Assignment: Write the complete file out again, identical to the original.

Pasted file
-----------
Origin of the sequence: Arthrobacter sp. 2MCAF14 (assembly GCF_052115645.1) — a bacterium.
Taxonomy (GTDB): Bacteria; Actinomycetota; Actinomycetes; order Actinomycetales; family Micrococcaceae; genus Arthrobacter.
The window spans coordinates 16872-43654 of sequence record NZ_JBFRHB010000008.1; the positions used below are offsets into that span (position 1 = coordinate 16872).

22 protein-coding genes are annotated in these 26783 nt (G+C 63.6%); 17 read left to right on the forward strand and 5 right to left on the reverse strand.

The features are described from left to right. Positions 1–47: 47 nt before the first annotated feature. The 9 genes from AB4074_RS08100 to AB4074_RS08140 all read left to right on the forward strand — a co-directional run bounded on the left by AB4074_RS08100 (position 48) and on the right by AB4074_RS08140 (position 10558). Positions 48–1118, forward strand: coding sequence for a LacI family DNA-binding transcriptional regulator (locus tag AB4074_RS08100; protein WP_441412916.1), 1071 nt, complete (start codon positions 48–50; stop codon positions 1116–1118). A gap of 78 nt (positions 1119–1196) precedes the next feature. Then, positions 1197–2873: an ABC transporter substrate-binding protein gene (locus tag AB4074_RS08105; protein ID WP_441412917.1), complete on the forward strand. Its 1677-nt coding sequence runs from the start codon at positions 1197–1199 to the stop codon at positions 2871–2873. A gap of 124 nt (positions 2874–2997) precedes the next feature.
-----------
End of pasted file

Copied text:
Origin of the sequence: Arthrobacter sp. 2MCAF14 (assembly GCF_052115645.1) — a bacterium.
Taxonomy (GTDB): Bacteria; Actinomycetota; Actinomycetes; order Actinomycetales; family Micrococcaceae; genus Arthrobacter.
The window spans coordinates 16872-43654 of sequence record NZ_JBFRHB010000008.1; the positions used below are offsets into that span (position 1 = coordinate 16872).

22 protein-coding genes are annotated in these 26783 nt (G+C 63.6%); 17 read left to right on the forward strand and 5 right to left on the reverse strand.

The features are described from left to right. Positions 1–47: 47 nt before the first annotated feature. The 9 genes from AB4074_RS08100 to AB4074_RS08140 all read left to right on the forward strand — a co-directional run bounded on the left by AB4074_RS08100 (position 48) and on the right by AB4074_RS08140 (position 10558). Positions 48–1118, forward strand: coding sequence for a LacI family DNA-binding transcriptional regulator (locus tag AB4074_RS08100; protein WP_441412916.1), 1071 nt, complete (start codon positions 48–50; stop codon positions 1116–1118). A gap of 78 nt (positions 1119–1196) precedes the next feature. Then, positions 1197–2873: an ABC transporter substrate-binding protein gene (locus tag AB4074_RS08105; protein ID WP_441412917.1), complete on the forward strand. Its 1677-nt coding sequence runs from the start codon at positions 1197–1199 to the stop codon at positions 2871–2873. A gap of 124 nt (positions 2874–2997) precedes the next feature.